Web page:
A realization should come to the forefront of owner Jerry Jones' mind as his team experiences a downward spiral: He butchered the contract negotiations with his franchise quarterback and needs to do everything in his power to rectify the situation next offseason.
The fact Dallas couldn't strike a long-term deal with Prescott would have easily been the worst mistake of the offseason if Bill O'Brien hadn't traded standout wide receiver DeAndre Hopkins to the Arizona Cardinals. In five seasons, Prescott has started 69 games with a 66.0 completion percentage, 17,634 passing yards and a 106-to-40 touchdown-to-interception ratio.
To make matters worse, the Cowboys prioritized others before their quarterback. The following is a quick recap of those on Dallas' roster who received extensions and their overall worth before Prescott became the priority:
- DeMarcus Lawrence: five years, $105 million
- Jaylon Smith: six years, $68.42 million
- La'el Collins: five years, $50 million
- Ezekiel Elliott: six years, $90 million
- Amari Cooper: five years, $100 million
For those keeping track, the Cowboys paid an edge-rusher, an off-ball linebacker, a right tackle, a running back and a wide receiver before their quarterback.
Each of those individuals signed his current deal after Prescott entered the initial negotiating window in his rookie contract. Dallas had two full offseasons to lock down its face of the franchise and resorted to the franchise tag when it was all said and done.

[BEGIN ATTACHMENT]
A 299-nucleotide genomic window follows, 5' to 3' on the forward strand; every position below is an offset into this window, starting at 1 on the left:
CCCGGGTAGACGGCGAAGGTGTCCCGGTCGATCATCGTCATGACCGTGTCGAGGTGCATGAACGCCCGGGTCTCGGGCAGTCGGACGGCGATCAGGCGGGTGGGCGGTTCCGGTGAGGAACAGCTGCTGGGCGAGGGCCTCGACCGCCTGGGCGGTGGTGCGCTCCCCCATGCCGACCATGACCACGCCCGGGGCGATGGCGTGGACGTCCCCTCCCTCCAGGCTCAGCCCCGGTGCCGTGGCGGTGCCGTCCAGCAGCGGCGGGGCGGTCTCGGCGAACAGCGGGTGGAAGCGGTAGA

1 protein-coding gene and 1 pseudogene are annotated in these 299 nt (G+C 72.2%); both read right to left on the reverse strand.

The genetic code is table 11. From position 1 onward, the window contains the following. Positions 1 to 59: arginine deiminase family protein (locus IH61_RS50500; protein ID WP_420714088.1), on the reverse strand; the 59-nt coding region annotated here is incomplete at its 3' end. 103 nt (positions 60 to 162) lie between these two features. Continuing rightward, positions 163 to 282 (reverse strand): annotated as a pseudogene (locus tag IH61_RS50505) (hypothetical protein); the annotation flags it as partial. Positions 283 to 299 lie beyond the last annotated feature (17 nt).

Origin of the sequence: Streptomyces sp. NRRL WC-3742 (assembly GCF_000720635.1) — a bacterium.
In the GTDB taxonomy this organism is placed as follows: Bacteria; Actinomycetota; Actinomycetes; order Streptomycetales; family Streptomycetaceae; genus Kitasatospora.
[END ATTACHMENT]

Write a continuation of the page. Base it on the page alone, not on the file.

As soon as Prescott signed the tag, he gained all the leverage in the negotiations. The situation hasn't really changed despite the injury. Sure, concerns could persist regarding his recovery. But it's more obvious than ever the Cowboys can't operate the same way without Prescott, and they should be more willing to pay him a premium.
"He's the face of that franchise and can continue to be," an NFC front office executive told Fowler. "It's not like they have a five-year plan at quarterback outside of him. He's the plan."
What are the alternatives?
The Cowboys could move forward with Dalton as a bridge to the next quarterback prospect. Currently, Dallas owns the fifth overall draft pick for next April's event, per Tankathon. No guarantees exist that the organization's preferred candidate, once evaluations are complete, would be available even with a lofty selection.
Prescott can be tagged a second time, in which case the Cowboys will have paid him nearly $70 million during a two-year period.
Or, Jones could finally do the smart thing and pay his quarterback his actual worth.
"The injury doesn't help, but I still think he'll be looking at a top-five-quarterback contract when this is all said and done," an NFL exec told Fowler.
In order to be one of the five highest-paid quarterbacks in today's NFL, Prescott would need a contract that reaches or exceeds $137.5 million in total value and $33.5 million in average annual salary, per Spotrac.
At this juncture, no one can deny Prescott's worth to the Cowboys organization. As the team continues to fail on the field, the injured franchise player's price tag increases by the week. He's still negotiating from a position of strength, while Dallas is struggling to show any signs of life without its cornerstone.
What should have been settled sooner rather than later continues to linger. Jones and the Cowboys should be driven to get something done because Prescott remains the future of the franchise, and his absence only makes the heart grow fonder.
Brent Sobleski covers the NFL for Bleacher Report. Follow him on Twitter, @brentsobleski.